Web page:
Legumes Linked to 35% Reduced Risk of Diabetes

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Legumes Linked to 35% Reduced Risk of Diabetes

COULD LEGUMES, such as peanuts and soybeans, help combat the world's growing diabetes epidemic? A new study of the dietary habits of more than 64,000 Chinese women finds that those who consumed the most legumes significantly reduced their risk of developing type-2 diabetes.

Previous evidence had suggested that a diet high in legumes might be beneficial in preventing type-2 diabetes, noted lead author Raquel Villegas, PhD, of Vanderbilt University's Epidemiology Center. But data on this possible connection was limited.

So the Vanderbilt researchers, working with scientists from the Shanghai Cancer Institute, looked at data from the Shanghai Women's Health Study on 64,227 middle-aged Chinese women with no previous history of diabetes, cancer or heart disease. The women's diets were assessed using questionnaires, and their health was tracked for an average of 4.6 years. Results were published in the American Journal of Clinical Nutrition.

The study found an inverse relationship between legume consumption and incidence of developing type-2 diabetes — the more legumes the women ate, the less their risk. Researchers looked at consumption of soybeans, peanuts and other legumes. Overall, the one-fifth of the women eating the most legumes of all types was 35% less likely to develop diabetes than the group consuming the least. The legumes linked with the greatest risk reduction were soybeans: Women consuming the most soybeans were 47% less likely to develop diabetes than those eating the least.
Except for soy milk, however, consumption of other soy products and soy protein was not significantly associated with reduced risk.

Because this was an epidemiological study, it couldn't prove a cause-effect relationship between legume consumption and diabetes risk. The focus on Chinese women also may limit how much the findings can be generalized to other populations.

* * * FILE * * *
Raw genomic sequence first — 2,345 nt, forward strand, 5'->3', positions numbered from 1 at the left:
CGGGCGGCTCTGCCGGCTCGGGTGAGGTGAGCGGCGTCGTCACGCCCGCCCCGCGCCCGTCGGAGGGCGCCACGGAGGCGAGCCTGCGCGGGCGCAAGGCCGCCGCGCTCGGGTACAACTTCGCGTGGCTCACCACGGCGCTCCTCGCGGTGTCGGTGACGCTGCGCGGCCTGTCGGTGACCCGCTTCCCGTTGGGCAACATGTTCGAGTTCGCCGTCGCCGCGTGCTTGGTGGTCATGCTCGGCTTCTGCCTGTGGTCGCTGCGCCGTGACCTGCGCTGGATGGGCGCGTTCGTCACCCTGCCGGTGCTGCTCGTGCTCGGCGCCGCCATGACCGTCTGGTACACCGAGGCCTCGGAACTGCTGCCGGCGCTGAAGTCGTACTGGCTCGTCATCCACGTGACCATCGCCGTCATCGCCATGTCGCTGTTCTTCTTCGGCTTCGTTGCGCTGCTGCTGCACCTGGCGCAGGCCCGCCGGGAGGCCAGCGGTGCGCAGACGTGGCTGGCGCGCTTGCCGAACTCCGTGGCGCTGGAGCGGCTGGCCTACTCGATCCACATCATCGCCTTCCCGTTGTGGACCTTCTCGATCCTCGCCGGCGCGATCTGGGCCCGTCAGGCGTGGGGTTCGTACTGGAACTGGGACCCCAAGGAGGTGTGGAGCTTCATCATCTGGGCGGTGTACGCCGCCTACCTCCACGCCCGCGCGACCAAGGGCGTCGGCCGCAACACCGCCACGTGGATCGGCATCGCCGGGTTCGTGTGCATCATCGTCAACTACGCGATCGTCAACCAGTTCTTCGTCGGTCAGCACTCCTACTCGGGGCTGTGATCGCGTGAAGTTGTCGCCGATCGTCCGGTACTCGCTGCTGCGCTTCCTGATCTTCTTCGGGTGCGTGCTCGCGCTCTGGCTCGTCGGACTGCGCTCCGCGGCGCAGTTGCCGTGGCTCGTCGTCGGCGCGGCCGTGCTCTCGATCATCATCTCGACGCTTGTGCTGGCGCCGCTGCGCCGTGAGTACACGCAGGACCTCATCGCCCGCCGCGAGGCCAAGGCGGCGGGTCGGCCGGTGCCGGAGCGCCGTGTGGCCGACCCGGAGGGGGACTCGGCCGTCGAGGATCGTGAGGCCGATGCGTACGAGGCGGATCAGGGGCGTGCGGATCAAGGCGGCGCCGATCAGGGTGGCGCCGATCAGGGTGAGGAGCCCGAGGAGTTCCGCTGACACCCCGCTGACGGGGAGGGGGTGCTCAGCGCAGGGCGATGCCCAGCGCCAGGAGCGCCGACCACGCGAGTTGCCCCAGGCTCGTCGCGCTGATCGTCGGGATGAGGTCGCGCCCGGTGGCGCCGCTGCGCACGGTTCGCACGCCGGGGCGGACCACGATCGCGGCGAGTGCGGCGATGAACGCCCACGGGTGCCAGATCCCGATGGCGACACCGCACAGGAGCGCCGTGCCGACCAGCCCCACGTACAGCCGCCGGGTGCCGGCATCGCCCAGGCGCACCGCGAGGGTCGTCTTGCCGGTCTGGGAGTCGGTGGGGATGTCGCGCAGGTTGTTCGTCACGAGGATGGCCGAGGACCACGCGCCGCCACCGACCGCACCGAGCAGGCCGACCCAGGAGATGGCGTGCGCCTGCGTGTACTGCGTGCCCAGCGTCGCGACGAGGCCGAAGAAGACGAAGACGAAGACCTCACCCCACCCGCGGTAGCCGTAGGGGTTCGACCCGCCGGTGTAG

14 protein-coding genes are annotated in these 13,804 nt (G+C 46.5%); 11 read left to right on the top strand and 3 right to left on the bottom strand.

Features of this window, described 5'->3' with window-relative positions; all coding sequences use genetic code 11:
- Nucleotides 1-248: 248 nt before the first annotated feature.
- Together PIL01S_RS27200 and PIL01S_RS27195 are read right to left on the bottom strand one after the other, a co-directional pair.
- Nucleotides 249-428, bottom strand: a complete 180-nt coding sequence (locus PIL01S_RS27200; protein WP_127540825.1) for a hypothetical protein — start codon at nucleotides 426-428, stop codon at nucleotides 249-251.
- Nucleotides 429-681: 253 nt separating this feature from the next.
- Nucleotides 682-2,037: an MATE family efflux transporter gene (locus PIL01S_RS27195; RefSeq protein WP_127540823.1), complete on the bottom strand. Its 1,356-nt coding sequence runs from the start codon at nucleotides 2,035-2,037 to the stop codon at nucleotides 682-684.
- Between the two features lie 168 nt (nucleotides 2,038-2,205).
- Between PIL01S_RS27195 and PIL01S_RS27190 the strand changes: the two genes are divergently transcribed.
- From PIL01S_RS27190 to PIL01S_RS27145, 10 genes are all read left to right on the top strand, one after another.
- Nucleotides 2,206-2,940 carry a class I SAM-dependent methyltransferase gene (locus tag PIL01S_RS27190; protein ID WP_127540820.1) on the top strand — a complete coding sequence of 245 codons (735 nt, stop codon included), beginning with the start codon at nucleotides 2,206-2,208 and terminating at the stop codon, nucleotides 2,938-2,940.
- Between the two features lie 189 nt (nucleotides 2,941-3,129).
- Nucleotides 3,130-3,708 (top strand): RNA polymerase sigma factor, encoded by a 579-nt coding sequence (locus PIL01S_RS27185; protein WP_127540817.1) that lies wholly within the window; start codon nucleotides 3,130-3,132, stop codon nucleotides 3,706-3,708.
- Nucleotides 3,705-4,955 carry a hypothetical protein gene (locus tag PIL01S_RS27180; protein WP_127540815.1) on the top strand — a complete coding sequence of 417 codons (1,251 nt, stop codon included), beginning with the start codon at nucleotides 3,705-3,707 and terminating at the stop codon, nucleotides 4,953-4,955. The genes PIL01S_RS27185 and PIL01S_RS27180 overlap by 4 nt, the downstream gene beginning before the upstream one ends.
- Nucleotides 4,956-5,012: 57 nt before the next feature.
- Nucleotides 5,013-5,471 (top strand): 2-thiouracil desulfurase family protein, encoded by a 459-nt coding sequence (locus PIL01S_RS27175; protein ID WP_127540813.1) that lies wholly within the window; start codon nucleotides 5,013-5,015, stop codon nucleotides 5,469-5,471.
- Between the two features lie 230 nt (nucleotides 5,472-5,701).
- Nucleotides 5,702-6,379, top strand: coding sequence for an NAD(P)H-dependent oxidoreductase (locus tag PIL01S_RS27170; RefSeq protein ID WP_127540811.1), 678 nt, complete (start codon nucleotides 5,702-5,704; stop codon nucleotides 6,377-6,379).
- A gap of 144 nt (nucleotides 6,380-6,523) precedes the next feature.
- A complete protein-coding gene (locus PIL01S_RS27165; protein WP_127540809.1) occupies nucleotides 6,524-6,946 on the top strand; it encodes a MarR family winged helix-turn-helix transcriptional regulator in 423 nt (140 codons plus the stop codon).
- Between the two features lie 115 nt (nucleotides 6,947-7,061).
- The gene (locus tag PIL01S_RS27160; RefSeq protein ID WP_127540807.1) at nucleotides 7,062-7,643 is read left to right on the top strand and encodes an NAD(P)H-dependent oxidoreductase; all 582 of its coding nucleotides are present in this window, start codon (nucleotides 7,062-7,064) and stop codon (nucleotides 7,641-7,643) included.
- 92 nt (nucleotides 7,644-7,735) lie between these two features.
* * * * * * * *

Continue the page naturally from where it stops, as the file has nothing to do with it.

But given the other health benefits of legumes, it can't hurt to consider giving them a bigger place on your plate. Legumes deliver protein without the high levels of saturated fat found in meats, and they're good sources of potassium, folate, magnesium and iron. (If peanuts are your preferred legumes, however, watch out for the added salt.)
TO LEARN MORE: American Journal of Clinical Nutrition, January 2008; abstract at .

The Edible Edamame

What's green and crunchy and good for you, but looks like a typo? "Edamame," pronounced "ayduh-MAH-may," is the Japanese word for green soybeans, harvested just before they begin to harden. The word means "beans on branches," after the way the soybeans grow in clusters on bushy twigs. To preserve freshness and flavor, edamame is typically parboiled and then quick-frozen. A source of protein in East Asia for millennia, edamame can be eaten as a vegetable dish, used in soups or salads, added to rice or pasta, or simply crunched as a snack, the seeds popped from the pods right into your mouth.

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